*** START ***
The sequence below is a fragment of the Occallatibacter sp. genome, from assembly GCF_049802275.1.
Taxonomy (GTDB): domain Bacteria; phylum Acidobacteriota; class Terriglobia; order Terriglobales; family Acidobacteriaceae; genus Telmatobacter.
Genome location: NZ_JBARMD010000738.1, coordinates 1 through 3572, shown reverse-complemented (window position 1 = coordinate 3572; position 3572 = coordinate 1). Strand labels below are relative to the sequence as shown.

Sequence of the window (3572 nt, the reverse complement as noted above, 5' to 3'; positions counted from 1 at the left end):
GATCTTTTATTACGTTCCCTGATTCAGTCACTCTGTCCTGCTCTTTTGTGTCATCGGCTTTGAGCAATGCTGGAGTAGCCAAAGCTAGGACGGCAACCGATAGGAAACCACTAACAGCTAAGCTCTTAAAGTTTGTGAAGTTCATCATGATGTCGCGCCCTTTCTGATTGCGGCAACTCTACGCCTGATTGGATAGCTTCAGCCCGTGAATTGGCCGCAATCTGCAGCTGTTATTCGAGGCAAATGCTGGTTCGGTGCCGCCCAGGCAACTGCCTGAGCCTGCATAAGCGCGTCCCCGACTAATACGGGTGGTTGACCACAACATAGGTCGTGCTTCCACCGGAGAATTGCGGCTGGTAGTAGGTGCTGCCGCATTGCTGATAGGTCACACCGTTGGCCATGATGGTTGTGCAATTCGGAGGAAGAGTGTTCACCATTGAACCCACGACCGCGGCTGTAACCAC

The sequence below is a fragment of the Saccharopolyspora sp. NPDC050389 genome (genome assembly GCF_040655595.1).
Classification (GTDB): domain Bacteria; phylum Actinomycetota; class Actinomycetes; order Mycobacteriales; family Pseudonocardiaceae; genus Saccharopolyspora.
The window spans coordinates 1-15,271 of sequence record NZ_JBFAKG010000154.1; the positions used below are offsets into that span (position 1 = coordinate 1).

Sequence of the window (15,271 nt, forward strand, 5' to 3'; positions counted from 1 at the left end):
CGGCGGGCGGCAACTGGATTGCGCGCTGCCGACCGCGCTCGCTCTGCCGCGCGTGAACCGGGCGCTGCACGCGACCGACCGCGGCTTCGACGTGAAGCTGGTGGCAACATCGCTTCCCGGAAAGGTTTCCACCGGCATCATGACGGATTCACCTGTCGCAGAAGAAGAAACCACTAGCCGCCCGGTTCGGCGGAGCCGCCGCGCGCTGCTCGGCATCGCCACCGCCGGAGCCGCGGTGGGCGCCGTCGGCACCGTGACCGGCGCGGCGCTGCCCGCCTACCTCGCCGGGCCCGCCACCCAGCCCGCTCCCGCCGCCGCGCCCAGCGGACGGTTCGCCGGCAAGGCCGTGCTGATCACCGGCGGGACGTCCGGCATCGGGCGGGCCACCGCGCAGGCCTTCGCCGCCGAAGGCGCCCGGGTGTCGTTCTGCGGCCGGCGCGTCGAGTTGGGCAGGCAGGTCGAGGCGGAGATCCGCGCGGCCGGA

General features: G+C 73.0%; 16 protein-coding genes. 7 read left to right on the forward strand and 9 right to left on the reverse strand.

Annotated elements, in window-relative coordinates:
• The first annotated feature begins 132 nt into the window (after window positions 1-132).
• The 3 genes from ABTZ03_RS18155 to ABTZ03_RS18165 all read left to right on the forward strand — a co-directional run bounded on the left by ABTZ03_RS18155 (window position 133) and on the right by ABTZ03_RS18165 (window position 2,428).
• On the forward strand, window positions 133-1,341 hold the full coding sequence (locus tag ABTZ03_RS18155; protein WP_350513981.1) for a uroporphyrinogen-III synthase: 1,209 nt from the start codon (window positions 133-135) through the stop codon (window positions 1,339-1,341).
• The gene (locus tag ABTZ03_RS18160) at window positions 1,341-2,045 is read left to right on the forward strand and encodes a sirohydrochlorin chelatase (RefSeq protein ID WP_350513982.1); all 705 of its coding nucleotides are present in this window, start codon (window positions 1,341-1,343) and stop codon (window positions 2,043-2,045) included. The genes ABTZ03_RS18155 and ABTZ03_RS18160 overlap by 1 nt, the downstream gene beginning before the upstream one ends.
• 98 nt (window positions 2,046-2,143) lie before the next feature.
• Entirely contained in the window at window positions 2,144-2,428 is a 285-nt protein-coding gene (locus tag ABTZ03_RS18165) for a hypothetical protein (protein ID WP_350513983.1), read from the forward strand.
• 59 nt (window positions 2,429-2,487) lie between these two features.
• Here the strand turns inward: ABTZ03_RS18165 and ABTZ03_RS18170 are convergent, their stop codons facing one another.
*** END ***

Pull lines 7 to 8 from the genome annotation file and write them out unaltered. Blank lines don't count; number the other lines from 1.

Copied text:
Classification (GTDB): domain Bacteria; phylum Actinomycetota; class Actinomycetes; order Mycobacteriales; family Pseudonocardiaceae; genus Saccharopolyspora.
The window spans coordinates 1-15,271 of sequence record NZ_JBFAKG010000154.1; the positions used below are offsets into that span (position 1 = coordinate 1).